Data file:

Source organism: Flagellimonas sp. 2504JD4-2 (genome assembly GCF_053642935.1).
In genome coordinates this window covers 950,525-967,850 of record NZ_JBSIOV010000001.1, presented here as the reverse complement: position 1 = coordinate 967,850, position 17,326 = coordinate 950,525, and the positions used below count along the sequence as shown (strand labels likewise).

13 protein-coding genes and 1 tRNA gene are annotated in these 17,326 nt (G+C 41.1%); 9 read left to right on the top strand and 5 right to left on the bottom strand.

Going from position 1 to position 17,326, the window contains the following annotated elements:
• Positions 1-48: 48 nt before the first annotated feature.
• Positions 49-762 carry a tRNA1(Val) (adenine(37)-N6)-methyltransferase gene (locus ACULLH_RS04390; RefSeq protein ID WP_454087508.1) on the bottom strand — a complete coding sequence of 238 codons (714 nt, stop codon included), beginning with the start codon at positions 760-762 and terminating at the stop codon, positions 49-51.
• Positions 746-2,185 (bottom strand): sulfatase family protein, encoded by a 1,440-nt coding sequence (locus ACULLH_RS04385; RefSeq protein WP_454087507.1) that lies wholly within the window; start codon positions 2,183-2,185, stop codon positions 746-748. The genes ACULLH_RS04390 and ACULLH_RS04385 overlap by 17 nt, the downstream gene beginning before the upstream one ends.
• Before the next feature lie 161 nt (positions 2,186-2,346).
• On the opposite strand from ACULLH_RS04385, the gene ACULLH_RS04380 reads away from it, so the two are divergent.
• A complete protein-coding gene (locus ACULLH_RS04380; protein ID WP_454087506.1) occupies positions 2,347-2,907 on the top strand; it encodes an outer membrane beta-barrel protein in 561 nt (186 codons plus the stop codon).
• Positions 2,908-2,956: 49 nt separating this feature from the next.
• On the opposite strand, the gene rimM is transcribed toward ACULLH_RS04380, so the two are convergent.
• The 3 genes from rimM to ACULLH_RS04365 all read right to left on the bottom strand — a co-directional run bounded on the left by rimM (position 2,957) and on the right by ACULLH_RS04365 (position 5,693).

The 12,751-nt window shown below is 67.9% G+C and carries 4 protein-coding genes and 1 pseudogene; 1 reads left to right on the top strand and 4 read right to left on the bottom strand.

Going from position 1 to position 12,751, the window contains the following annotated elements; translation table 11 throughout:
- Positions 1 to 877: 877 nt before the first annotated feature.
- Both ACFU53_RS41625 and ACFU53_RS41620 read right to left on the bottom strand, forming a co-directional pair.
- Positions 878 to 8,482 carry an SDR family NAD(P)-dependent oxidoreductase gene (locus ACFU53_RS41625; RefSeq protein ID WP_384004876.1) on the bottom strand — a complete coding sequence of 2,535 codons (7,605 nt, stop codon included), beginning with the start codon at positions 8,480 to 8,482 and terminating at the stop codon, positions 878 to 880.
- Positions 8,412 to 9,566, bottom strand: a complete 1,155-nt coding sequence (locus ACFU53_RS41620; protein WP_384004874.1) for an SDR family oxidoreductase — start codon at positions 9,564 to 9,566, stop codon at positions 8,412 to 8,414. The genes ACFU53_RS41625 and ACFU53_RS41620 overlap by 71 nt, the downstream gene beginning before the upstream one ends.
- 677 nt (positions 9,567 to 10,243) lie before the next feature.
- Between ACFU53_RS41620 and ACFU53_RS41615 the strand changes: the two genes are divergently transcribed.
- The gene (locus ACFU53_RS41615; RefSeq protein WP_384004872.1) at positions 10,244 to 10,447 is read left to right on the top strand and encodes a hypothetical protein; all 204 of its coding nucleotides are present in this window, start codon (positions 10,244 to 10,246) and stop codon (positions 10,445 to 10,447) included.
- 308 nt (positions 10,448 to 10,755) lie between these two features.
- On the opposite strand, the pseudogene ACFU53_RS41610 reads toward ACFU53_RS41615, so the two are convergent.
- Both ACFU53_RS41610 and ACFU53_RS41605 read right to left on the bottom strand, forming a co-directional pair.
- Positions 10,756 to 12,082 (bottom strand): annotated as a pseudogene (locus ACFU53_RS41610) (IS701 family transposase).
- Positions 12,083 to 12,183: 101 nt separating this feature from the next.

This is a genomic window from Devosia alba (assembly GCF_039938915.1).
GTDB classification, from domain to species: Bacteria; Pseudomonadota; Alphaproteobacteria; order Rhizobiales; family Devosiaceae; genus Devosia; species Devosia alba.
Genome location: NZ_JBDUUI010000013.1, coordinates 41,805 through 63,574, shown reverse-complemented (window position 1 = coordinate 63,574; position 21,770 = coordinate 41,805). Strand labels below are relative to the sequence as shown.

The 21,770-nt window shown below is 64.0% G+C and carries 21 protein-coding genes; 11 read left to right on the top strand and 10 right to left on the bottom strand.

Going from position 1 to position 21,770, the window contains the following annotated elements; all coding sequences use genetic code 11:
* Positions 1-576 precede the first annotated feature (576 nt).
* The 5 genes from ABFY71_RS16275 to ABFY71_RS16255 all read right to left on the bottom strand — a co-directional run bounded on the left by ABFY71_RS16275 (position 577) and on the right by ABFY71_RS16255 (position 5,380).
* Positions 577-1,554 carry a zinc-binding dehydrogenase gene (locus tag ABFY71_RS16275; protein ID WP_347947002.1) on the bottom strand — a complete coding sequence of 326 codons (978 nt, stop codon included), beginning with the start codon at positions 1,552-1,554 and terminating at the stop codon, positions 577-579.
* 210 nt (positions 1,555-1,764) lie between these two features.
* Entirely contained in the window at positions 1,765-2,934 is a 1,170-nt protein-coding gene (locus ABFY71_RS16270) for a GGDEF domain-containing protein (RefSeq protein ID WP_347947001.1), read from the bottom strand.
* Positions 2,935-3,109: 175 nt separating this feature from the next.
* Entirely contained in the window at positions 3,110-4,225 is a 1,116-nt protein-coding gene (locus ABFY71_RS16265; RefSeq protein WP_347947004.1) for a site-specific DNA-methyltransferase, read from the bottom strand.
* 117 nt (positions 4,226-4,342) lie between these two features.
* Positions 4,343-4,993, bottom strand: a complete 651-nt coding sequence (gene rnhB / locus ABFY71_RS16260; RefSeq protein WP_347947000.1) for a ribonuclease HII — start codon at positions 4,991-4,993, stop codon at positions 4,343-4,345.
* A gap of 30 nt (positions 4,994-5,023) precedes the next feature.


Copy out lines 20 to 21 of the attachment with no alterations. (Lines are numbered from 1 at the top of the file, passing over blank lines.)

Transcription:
- 677 nt (positions 9,567 to 10,243) lie before the next feature.
- Between ACFU53_RS41620 and ACFU53_RS41615 the strand changes: the two genes are divergently transcribed.